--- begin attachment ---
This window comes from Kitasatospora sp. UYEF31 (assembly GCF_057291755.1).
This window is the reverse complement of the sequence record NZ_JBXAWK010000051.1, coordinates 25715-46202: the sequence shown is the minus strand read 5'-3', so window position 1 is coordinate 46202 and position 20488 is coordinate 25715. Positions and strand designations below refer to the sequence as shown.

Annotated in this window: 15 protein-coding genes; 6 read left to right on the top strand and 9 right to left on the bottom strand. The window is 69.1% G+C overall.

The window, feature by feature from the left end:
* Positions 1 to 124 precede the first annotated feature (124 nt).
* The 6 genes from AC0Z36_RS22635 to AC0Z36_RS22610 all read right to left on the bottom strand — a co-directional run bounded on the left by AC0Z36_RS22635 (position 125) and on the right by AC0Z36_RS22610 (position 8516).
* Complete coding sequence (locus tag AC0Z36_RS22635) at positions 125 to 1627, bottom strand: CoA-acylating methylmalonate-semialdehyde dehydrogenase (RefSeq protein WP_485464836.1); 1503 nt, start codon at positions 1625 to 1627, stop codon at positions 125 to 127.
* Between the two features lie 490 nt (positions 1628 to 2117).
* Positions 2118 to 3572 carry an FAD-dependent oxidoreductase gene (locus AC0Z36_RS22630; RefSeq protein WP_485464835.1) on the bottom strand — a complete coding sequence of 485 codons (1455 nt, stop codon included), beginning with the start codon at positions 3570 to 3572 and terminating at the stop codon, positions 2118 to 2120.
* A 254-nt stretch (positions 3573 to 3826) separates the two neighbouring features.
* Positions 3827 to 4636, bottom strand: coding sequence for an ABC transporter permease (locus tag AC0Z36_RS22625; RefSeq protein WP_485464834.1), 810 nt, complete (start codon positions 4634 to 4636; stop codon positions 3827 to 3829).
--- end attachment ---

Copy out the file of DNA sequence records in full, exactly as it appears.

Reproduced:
This window comes from Kitasatospora sp. UYEF31 (assembly GCF_057291755.1).
This window is the reverse complement of the sequence record NZ_JBXAWK010000051.1, coordinates 25715-46202: the sequence shown is the minus strand read 5'-3', so window position 1 is coordinate 46202 and position 20488 is coordinate 25715. Positions and strand designations below refer to the sequence as shown.

Annotated in this window: 15 protein-coding genes; 6 read left to right on the top strand and 9 right to left on the bottom strand. The window is 69.1% G+C overall.

The window, feature by feature from the left end:
* Positions 1 to 124 precede the first annotated feature (124 nt).
* The 6 genes from AC0Z36_RS22635 to AC0Z36_RS22610 all read right to left on the bottom strand — a co-directional run bounded on the left by AC0Z36_RS22635 (position 125) and on the right by AC0Z36_RS22610 (position 8516).
* Complete coding sequence (locus tag AC0Z36_RS22635) at positions 125 to 1627, bottom strand: CoA-acylating methylmalonate-semialdehyde dehydrogenase (RefSeq protein WP_485464836.1); 1503 nt, start codon at positions 1625 to 1627, stop codon at positions 125 to 127.
* Between the two features lie 490 nt (positions 1628 to 2117).
* Positions 2118 to 3572 carry an FAD-dependent oxidoreductase gene (locus AC0Z36_RS22630; RefSeq protein WP_485464835.1) on the bottom strand — a complete coding sequence of 485 codons (1455 nt, stop codon included), beginning with the start codon at positions 3570 to 3572 and terminating at the stop codon, positions 2118 to 2120.
* A 254-nt stretch (positions 3573 to 3826) separates the two neighbouring features.
* Positions 3827 to 4636, bottom strand: coding sequence for an ABC transporter permease (locus tag AC0Z36_RS22625; RefSeq protein WP_485464834.1), 810 nt, complete (start codon positions 4634 to 4636; stop codon positions 3827 to 3829).